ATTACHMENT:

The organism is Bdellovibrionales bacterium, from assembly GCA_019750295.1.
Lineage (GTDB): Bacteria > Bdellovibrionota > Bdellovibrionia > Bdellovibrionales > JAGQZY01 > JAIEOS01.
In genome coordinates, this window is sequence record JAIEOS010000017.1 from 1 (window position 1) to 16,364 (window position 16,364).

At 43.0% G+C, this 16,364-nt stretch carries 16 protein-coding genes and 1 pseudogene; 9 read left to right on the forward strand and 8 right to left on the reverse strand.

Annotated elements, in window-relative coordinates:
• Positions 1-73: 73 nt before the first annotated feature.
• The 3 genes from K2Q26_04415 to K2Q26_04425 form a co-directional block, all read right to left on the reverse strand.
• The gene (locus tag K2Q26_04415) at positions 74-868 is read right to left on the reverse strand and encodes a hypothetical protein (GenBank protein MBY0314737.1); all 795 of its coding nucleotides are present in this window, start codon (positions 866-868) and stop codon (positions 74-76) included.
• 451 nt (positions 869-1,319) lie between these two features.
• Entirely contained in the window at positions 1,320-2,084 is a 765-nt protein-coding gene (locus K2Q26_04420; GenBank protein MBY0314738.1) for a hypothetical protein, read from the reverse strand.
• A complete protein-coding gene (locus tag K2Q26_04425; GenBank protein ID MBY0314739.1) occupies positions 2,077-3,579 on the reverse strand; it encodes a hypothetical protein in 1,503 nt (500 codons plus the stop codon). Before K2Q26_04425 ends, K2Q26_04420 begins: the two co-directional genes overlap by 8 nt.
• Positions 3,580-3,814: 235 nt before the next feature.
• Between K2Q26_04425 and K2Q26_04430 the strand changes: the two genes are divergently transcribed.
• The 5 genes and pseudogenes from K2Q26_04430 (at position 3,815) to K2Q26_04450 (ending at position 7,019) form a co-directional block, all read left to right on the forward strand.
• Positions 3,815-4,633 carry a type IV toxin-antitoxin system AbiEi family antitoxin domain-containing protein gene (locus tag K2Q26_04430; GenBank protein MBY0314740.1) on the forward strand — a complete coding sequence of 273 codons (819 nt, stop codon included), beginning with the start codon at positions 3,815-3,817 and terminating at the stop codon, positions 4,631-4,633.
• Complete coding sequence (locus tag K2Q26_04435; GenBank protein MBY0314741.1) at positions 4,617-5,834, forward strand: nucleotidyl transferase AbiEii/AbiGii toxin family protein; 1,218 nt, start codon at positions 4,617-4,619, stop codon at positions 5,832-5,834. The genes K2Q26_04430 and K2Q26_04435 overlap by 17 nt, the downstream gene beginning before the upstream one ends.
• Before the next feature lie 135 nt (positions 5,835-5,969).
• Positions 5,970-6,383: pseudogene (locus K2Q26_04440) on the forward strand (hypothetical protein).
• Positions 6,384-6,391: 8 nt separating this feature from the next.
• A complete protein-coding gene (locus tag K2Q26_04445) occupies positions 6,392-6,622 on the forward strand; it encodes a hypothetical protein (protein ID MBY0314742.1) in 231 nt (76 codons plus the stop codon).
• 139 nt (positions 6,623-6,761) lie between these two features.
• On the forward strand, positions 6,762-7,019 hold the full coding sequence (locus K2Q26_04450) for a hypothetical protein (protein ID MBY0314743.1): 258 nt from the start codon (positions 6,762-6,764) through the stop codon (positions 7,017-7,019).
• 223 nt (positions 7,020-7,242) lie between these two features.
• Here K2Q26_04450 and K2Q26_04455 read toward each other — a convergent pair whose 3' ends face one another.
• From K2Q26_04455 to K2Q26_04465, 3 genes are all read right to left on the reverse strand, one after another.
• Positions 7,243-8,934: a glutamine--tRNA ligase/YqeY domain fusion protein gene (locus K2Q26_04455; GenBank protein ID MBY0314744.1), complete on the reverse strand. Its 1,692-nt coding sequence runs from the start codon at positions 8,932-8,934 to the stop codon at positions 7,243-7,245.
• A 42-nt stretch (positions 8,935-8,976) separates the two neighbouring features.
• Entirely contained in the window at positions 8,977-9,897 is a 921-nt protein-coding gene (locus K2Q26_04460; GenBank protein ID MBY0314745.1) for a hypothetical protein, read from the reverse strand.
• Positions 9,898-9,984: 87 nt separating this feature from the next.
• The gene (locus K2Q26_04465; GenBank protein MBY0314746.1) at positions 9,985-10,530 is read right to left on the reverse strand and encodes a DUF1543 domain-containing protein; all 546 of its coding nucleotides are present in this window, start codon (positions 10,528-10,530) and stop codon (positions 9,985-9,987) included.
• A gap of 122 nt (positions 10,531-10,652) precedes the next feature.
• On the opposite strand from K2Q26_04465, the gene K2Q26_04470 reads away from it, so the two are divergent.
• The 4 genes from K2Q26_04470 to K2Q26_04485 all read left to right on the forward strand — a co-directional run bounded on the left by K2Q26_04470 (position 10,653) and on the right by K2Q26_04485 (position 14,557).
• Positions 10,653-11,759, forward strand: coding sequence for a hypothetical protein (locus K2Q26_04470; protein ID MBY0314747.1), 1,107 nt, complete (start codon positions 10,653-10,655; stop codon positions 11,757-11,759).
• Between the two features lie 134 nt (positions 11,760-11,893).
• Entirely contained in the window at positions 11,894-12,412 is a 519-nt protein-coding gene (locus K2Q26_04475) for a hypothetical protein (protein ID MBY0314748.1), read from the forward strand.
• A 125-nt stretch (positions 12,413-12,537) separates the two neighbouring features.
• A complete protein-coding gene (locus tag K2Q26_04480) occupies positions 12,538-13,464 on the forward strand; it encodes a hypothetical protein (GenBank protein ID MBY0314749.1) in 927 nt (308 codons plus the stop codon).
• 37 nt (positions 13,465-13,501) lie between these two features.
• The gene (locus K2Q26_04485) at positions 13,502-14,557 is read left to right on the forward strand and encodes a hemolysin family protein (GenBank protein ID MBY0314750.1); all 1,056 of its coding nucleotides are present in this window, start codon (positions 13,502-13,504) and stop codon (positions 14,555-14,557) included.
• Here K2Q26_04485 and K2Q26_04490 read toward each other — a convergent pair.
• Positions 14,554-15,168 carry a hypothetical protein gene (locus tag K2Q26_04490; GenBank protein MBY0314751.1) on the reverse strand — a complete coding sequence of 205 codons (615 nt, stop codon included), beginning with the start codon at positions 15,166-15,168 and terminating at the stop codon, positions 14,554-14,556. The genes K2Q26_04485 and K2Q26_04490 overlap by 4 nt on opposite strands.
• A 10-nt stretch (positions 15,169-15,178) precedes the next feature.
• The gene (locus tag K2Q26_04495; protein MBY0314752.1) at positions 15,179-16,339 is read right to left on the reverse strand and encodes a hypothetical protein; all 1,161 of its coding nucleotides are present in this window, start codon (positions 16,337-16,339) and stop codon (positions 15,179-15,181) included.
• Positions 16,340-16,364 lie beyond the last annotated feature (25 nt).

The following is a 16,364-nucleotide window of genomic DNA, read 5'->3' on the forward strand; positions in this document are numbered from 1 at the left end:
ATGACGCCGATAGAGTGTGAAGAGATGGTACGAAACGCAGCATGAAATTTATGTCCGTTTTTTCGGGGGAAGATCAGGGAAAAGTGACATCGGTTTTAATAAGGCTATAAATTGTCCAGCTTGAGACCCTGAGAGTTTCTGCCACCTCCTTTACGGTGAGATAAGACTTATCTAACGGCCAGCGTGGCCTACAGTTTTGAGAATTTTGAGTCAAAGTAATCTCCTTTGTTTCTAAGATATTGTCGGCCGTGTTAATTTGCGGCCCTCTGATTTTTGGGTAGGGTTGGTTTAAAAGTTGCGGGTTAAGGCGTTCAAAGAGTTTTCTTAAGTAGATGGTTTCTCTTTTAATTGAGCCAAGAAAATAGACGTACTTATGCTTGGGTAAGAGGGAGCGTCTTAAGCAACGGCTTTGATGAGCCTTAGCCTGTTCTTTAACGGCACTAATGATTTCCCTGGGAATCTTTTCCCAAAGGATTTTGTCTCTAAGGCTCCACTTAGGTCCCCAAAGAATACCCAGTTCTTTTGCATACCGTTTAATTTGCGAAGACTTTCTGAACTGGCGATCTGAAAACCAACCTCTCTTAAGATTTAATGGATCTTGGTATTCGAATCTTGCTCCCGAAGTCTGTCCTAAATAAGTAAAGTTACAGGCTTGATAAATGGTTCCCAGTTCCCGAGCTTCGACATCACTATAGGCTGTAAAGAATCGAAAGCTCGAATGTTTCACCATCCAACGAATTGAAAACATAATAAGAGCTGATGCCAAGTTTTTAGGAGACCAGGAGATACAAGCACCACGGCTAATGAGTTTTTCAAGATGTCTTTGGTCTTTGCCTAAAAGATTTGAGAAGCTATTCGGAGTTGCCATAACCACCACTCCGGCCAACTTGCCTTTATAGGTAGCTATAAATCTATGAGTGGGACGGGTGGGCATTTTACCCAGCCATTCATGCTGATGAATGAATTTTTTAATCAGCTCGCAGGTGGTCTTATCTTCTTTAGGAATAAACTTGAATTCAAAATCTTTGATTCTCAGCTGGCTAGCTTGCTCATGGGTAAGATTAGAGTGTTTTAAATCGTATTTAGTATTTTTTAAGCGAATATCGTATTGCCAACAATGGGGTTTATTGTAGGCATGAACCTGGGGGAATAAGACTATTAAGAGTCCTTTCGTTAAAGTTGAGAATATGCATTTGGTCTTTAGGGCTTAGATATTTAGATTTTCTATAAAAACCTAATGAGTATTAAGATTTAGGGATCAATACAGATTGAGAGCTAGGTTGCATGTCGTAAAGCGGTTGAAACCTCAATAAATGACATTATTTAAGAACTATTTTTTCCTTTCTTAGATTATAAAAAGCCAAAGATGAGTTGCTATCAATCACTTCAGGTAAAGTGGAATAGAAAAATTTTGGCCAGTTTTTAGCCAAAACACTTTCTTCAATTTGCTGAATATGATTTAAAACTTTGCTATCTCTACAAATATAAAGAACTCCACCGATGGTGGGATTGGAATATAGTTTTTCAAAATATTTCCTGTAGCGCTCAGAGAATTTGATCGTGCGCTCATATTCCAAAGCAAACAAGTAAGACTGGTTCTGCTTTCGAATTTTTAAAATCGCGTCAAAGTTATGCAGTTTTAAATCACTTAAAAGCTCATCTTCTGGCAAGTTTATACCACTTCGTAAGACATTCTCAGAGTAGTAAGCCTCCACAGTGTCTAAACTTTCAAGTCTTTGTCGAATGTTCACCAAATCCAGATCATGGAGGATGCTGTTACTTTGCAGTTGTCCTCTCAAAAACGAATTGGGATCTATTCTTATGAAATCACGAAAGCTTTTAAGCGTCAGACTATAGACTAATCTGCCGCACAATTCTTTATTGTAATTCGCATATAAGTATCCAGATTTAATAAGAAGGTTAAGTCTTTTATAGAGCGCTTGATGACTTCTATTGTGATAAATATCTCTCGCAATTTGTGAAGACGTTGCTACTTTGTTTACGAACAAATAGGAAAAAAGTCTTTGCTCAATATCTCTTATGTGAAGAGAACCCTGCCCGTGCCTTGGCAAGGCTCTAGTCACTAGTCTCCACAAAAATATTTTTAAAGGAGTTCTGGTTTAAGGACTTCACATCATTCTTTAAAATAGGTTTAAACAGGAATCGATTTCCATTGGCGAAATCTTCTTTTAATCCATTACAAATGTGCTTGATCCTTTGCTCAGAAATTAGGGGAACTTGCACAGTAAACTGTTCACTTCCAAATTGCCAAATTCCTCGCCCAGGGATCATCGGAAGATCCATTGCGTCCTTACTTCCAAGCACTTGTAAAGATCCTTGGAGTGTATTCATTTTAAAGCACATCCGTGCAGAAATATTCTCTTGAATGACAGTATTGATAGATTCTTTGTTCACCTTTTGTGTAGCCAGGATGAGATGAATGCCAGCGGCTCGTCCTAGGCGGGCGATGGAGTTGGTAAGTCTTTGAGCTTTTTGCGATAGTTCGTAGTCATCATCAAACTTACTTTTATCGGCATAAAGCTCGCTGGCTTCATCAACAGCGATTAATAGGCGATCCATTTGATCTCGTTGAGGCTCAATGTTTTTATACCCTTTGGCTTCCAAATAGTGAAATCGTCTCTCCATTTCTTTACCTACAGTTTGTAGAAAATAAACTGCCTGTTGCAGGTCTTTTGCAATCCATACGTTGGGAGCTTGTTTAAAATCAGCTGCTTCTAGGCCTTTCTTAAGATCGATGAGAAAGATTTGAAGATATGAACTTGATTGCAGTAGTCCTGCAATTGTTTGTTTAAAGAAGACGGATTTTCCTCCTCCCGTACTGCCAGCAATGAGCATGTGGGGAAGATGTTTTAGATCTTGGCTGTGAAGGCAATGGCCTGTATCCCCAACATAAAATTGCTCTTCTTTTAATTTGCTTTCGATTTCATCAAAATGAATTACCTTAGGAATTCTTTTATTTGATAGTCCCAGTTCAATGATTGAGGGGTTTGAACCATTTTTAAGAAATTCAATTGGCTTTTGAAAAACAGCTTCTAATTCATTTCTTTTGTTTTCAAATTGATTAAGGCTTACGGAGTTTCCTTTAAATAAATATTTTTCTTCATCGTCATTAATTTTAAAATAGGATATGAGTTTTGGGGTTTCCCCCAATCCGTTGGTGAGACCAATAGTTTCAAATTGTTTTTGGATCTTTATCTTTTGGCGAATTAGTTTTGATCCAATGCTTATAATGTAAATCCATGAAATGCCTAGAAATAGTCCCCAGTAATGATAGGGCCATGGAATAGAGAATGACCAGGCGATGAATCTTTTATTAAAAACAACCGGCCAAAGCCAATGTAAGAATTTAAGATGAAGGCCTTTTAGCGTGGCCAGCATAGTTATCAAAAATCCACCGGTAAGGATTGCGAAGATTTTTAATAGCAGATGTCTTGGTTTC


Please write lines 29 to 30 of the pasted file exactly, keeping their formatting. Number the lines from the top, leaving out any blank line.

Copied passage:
• Positions 9,898-9,984: 87 nt separating this feature from the next.
• The gene (locus K2Q26_04465; GenBank protein MBY0314746.1) at positions 9,985-10,530 is read right to left on the reverse strand and encodes a DUF1543 domain-containing protein; all 546 of its coding nucleotides are present in this window, start codon (positions 10,528-10,530) and stop codon (positions 9,985-9,987) included.